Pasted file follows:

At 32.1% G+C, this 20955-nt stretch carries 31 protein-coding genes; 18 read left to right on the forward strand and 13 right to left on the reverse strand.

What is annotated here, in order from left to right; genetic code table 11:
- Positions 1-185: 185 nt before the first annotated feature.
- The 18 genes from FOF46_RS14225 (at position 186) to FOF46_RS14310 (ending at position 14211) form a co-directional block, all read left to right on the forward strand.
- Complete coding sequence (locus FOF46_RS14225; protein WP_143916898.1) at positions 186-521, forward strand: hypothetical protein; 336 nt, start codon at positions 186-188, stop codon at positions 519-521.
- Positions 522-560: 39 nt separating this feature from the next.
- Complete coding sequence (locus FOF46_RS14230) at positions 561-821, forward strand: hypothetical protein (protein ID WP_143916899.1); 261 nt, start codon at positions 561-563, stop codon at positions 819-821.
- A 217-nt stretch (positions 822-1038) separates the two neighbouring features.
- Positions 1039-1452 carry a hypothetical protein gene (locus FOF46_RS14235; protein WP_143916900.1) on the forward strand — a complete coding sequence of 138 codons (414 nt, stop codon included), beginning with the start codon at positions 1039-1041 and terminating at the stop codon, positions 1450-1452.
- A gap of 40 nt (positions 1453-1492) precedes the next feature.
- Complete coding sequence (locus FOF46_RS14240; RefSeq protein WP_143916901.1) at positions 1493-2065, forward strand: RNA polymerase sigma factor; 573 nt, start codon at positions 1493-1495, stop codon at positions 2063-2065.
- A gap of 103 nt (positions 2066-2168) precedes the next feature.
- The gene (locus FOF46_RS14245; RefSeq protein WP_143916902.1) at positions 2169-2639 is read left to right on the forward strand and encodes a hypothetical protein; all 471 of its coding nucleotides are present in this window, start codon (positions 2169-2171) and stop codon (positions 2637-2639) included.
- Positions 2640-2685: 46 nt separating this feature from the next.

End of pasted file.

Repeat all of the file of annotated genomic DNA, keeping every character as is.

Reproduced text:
At 32.1% G+C, this 20955-nt stretch carries 31 protein-coding genes; 18 read left to right on the forward strand and 13 right to left on the reverse strand.

What is annotated here, in order from left to right; genetic code table 11:
- Positions 1-185: 185 nt before the first annotated feature.
- The 18 genes from FOF46_RS14225 (at position 186) to FOF46_RS14310 (ending at position 14211) form a co-directional block, all read left to right on the forward strand.
- Complete coding sequence (locus FOF46_RS14225; protein WP_143916898.1) at positions 186-521, forward strand: hypothetical protein; 336 nt, start codon at positions 186-188, stop codon at positions 519-521.
- Positions 522-560: 39 nt separating this feature from the next.
- Complete coding sequence (locus FOF46_RS14230) at positions 561-821, forward strand: hypothetical protein (protein ID WP_143916899.1); 261 nt, start codon at positions 561-563, stop codon at positions 819-821.
- A 217-nt stretch (positions 822-1038) separates the two neighbouring features.
- Positions 1039-1452 carry a hypothetical protein gene (locus FOF46_RS14235; protein WP_143916900.1) on the forward strand — a complete coding sequence of 138 codons (414 nt, stop codon included), beginning with the start codon at positions 1039-1041 and terminating at the stop codon, positions 1450-1452.
- A gap of 40 nt (positions 1453-1492) precedes the next feature.
- Complete coding sequence (locus FOF46_RS14240; RefSeq protein WP_143916901.1) at positions 1493-2065, forward strand: RNA polymerase sigma factor; 573 nt, start codon at positions 1493-1495, stop codon at positions 2063-2065.
- A gap of 103 nt (positions 2066-2168) precedes the next feature.
- The gene (locus FOF46_RS14245; RefSeq protein WP_143916902.1) at positions 2169-2639 is read left to right on the forward strand and encodes a hypothetical protein; all 471 of its coding nucleotides are present in this window, start codon (positions 2169-2171) and stop codon (positions 2637-2639) included.
- Positions 2640-2685: 46 nt separating this feature from the next.